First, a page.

Before our most recent visit we knew our annual Universal passes would expire and that we probably wouldn’t return to the parks soon. I spent some time in Ollivander’s and stumbled upon wands that had no characters associated with them. Instead they are based on the Celtic tree calendar and each wood is associated with different characteristics. I found the one I most identified with, hemmed and hawed, and then left to visit Florean Fortescue’s. For the rest of the afternoon, I couldn’t get the wand out of my head. I did some more research and learned that they were loosely based on birth month, and that J.K. Rowling happened upon this long after she gave Harry his wand. His holly wand just happened to fit his birthday.

When we left Diagon Alley that afternoon I became overwhelmed by the idea that I might never be in the Wizarding World again. Tears sprang to my eyes; as much as I am saddened by the cooptation of my imagination by the gigantic enterprise, my Harry Potter experience is now completely entwined with Warner Brothers and Universal Studios. Walking away was as bad as having my (non-existent) wand snapped in half.

My wonderful partner, catching on to my distress, encouraged me to embrace my inner wizard. With an hour left before closing, we rushed back to Ollivander’s and asked which wand matched my August birthday. The helpful staff member said hazel, and I was sold. We checked out, bought a butterbeer, and began studying the map of all the places we could use the wand to cast magic spells. We raced around Diagon Alley, making water shoot from fountains, lights illuminate the night, eyeballs stare you down, and feathers fly, and I have never felt so magical. It helped that the wand worked better for me than it did my partner, solidifying that the wand did indeed choose me.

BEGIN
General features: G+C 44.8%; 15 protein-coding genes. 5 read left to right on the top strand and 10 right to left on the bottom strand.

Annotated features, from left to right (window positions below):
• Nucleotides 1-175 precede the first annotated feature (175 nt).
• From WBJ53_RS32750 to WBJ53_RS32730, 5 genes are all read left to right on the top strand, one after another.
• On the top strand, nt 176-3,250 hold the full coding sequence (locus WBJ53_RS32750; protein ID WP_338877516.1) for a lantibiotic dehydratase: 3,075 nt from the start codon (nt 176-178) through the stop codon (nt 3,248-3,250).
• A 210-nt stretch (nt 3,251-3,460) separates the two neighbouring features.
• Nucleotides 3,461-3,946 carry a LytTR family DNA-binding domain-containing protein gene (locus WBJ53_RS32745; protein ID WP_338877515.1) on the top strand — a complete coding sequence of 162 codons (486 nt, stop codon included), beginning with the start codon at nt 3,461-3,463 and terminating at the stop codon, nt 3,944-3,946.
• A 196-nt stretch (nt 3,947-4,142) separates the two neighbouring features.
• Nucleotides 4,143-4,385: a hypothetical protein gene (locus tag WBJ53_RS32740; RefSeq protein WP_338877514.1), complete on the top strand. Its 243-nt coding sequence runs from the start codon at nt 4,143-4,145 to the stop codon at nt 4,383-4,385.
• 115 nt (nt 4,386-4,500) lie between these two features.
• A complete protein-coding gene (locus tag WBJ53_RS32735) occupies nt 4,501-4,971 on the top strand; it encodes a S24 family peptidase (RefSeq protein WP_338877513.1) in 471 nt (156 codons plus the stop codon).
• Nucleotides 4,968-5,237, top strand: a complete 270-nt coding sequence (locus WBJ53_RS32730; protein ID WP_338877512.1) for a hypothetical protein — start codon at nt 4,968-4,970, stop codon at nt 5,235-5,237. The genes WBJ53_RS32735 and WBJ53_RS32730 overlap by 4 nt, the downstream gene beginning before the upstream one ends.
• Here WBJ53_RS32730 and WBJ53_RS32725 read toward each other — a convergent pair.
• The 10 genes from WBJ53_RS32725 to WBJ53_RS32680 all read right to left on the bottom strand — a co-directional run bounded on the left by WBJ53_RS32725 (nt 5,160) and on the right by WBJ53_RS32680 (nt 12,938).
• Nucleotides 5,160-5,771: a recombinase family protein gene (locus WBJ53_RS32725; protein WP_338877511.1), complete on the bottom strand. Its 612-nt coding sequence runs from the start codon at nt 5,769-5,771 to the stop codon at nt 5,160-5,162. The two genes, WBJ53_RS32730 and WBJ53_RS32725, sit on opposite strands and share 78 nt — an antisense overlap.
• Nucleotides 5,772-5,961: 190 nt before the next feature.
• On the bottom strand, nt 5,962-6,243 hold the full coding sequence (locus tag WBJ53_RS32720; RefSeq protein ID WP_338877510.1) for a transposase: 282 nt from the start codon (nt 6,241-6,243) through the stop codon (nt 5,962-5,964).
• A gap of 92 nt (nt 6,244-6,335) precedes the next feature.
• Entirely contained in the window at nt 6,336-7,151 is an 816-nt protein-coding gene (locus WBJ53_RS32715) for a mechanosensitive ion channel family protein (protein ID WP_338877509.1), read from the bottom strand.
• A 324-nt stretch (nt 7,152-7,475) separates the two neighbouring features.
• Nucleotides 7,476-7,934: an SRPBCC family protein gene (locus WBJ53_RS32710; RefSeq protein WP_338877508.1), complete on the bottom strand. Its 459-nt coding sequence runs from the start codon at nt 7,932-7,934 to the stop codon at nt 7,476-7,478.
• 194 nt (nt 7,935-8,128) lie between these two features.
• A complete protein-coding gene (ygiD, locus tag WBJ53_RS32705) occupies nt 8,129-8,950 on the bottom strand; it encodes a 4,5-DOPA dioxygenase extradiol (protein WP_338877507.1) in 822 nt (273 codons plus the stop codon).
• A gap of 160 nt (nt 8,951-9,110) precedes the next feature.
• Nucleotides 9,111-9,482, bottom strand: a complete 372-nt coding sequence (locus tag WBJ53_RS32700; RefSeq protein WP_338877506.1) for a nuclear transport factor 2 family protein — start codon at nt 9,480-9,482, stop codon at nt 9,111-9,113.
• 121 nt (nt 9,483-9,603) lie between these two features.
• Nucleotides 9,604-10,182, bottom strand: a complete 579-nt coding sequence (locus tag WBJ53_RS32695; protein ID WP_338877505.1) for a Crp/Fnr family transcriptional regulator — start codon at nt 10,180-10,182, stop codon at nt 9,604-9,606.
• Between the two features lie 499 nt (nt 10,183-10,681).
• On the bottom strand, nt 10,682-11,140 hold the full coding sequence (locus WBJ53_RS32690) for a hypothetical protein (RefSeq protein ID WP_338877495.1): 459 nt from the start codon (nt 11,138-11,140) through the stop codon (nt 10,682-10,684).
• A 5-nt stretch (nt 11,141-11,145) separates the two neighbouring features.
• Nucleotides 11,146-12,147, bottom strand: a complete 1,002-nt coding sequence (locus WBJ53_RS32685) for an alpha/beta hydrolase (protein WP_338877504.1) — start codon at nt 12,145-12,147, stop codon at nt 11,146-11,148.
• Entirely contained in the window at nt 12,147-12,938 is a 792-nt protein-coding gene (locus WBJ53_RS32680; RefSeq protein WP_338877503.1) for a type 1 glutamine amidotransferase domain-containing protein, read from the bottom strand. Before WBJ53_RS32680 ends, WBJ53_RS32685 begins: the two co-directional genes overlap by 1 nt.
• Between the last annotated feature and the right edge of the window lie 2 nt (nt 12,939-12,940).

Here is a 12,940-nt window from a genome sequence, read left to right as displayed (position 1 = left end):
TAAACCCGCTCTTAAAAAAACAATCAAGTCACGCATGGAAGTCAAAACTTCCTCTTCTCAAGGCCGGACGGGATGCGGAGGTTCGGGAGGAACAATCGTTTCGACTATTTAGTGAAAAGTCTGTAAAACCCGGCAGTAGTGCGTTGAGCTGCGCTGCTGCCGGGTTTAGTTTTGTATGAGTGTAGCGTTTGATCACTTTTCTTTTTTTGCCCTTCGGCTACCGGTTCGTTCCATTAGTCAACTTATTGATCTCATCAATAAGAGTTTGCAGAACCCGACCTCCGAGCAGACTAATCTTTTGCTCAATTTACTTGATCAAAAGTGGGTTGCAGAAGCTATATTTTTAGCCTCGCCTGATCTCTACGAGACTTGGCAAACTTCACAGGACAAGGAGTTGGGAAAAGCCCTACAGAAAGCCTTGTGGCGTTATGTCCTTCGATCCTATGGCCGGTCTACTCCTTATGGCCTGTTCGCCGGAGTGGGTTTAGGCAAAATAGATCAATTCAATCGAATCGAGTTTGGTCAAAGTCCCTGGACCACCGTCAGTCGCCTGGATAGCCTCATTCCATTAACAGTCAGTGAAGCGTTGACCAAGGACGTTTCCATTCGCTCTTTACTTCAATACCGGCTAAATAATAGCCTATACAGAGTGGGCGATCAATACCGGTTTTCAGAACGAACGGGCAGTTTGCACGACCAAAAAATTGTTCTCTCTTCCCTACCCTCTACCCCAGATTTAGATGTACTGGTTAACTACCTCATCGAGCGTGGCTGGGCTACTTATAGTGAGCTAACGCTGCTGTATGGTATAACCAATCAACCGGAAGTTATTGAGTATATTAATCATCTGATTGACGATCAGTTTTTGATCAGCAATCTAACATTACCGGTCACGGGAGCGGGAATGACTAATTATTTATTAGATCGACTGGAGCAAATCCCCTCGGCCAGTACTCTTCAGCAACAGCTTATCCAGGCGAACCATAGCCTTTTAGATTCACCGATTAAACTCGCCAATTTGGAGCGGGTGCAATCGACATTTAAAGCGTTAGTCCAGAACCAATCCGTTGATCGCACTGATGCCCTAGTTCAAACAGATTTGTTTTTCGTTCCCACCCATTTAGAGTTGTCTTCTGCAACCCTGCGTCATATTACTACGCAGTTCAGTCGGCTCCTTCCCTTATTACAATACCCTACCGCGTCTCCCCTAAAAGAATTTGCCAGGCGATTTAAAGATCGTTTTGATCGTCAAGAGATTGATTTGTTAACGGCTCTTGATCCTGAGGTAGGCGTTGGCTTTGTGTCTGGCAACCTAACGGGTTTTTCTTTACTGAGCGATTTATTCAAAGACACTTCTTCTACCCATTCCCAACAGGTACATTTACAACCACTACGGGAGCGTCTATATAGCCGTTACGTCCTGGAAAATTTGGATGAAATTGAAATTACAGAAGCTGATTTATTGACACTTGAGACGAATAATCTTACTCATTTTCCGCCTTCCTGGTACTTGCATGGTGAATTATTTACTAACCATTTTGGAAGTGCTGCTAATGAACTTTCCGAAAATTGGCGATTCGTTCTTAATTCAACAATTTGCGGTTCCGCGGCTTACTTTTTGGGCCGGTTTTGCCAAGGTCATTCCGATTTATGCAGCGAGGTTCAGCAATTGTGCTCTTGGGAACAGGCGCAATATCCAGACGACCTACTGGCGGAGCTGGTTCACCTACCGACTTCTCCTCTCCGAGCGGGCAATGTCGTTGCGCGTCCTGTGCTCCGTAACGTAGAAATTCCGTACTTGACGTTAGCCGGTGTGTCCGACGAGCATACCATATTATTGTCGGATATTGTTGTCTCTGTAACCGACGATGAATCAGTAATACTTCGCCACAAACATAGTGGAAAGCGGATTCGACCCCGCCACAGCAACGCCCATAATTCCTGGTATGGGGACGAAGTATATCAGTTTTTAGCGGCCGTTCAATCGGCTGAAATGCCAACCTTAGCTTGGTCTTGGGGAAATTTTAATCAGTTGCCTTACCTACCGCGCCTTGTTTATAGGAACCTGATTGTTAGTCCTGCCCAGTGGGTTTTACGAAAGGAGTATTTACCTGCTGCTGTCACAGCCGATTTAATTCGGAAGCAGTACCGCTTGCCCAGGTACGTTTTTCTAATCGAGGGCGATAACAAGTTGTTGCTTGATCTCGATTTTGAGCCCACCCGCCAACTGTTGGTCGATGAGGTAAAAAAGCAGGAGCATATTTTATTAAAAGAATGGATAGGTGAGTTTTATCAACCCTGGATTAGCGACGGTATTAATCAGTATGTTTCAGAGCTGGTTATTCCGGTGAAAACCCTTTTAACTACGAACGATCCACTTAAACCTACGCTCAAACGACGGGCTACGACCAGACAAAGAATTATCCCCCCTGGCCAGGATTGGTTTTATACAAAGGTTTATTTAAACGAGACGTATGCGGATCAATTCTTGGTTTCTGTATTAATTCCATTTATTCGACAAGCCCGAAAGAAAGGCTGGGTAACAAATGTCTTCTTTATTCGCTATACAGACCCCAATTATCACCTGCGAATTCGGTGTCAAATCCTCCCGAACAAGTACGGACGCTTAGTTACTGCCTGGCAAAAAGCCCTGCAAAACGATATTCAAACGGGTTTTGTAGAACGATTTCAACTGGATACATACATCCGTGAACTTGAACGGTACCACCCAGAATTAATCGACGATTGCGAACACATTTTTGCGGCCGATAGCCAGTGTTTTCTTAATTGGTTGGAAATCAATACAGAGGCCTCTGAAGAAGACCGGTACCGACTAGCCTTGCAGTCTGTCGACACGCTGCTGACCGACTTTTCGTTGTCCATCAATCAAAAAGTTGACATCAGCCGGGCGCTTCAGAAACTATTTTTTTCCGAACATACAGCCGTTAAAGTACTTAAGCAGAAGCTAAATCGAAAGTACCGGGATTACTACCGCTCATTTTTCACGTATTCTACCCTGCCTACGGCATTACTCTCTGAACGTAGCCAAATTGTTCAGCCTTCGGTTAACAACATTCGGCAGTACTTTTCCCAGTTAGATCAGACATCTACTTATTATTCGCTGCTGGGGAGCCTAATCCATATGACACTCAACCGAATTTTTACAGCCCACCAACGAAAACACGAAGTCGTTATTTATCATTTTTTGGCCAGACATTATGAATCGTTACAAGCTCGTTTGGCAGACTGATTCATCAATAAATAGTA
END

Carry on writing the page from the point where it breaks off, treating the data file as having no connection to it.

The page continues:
I can’t change the impact that the commercialization of Harry Potter had on me and my inner vision. But that hazel wand has brought me joyfully back to the days when my own imagination led the way through the series, so I suppose I’ve come full circle.

For now, wand in one hand, book in the other, I say, “Always.”

Controversy with Civility

Take a moment and consider your political leanings that inform how you believe the world could be a better place. Do you have them fully-pictured in your head? Perfect. Now, think about people who disagree with your notions. Perhaps they espouse a different party’s views, or oppose one of your staunchly held positions. You’re probably feeling annoyed even at the mere thought of their ideas. But, take another moment and consider this: do you believe that they are out to ruin the world? That making the world worse is their inherent goal?

When I do this exercise with college students, to teach about the meaning of “controversy with civility”, nearly all of them take pause at the final questions. They chuckle, shake their heads, and murmur, “no, probably not.” We then discuss how remembering that most of society is working to better the world, just with different approaches, can help us tolerate and work with those we disagree with.

I was reminded of this exercise when I read this article from The Atlantic positing that we are not far from the ideal world that conservatives envision, and that rather than the distaste for social welfare that oft defines the party, the real aversion is for the idea of “utopia” that liberals are striving for. As a liberal, I argue that this incorrectly characterizes us, as I believe we stand more for equality of opportunity than the utopia itself, but I can see how that finer point is missed in the mainstream rhetoric. I found this piece interesting, frustrating, and above-all informative to my understanding of a position I typically disagree with.

This article stayed with me as I read about the turmoil at Yale. To summarize the events: administrators sent a campus-wide email asking that students be considerate of other cultures when choosing costumes; a faculty member countered with the opinion that perhaps the administration should expect more of Yale students, even if that meant a few costumes offending others; students protested, citing that questioning the original email made them feel unsafe in their Yale home. The article is well-written, reasoned, and provides a perspective that, as someone who usually defaults to supporting students, I was surprised to agree with.